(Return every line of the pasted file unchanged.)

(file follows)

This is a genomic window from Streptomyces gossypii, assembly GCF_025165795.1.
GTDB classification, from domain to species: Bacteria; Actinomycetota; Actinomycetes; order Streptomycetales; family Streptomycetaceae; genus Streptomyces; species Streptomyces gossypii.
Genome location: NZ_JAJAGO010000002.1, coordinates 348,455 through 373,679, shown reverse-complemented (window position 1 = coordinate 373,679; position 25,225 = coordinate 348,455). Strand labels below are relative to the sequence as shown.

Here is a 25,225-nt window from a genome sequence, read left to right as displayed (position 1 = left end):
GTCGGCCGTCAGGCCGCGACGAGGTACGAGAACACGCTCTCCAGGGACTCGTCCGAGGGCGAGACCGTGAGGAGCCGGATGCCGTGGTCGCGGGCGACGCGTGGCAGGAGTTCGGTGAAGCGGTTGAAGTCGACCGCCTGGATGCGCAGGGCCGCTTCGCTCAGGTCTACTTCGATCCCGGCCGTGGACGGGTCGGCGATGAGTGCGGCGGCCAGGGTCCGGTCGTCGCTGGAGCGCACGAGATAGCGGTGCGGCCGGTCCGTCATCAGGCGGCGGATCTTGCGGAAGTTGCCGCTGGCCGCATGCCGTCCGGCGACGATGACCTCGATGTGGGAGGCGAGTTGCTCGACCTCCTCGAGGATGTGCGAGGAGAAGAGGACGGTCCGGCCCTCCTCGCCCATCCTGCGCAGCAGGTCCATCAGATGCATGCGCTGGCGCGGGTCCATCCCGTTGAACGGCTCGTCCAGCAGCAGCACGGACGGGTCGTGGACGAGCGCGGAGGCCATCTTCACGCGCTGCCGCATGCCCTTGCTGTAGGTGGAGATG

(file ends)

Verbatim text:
This is a genomic window from Streptomyces gossypii, assembly GCF_025165795.1.
GTDB classification, from domain to species: Bacteria; Actinomycetota; Actinomycetes; order Streptomycetales; family Streptomycetaceae; genus Streptomyces; species Streptomyces gossypii.
Genome location: NZ_JAJAGO010000002.1, coordinates 348,455 through 373,679, shown reverse-complemented (window position 1 = coordinate 373,679; position 25,225 = coordinate 348,455). Strand labels below are relative to the sequence as shown.

Here is a 25,225-nt window from a genome sequence, read left to right as displayed (position 1 = left end):
GTCGGCCGTCAGGCCGCGACGAGGTACGAGAACACGCTCTCCAGGGACTCGTCCGAGGGCGAGACCGTGAGGAGCCGGATGCCGTGGTCGCGGGCGACGCGTGGCAGGAGTTCGGTGAAGCGGTTGAAGTCGACCGCCTGGATGCGCAGGGCCGCTTCGCTCAGGTCTACTTCGATCCCGGCCGTGGACGGGTCGGCGATGAGTGCGGCGGCCAGGGTCCGGTCGTCGCTGGAGCGCACGAGATAGCGGTGCGGCCGGTCCGTCATCAGGCGGCGGATCTTGCGGAAGTTGCCGCTGGCCGCATGCCGTCCGGCGACGATGACCTCGATGTGGGAGGCGAGTTGCTCGACCTCCTCGAGGATGTGCGAGGAGAAGAGGACGGTCCGGCCCTCCTCGCCCATCCTGCGCAGCAGGTCCATCAGATGCATGCGCTGGCGCGGGTCCATCCCGTTGAACGGCTCGTCCAGCAGCAGCACGGACGGGTCGTGGACGAGCGCGGAGGCCATCTTCACGCGCTGCCGCATGCCCTTGCTGTAGGTGGAGATG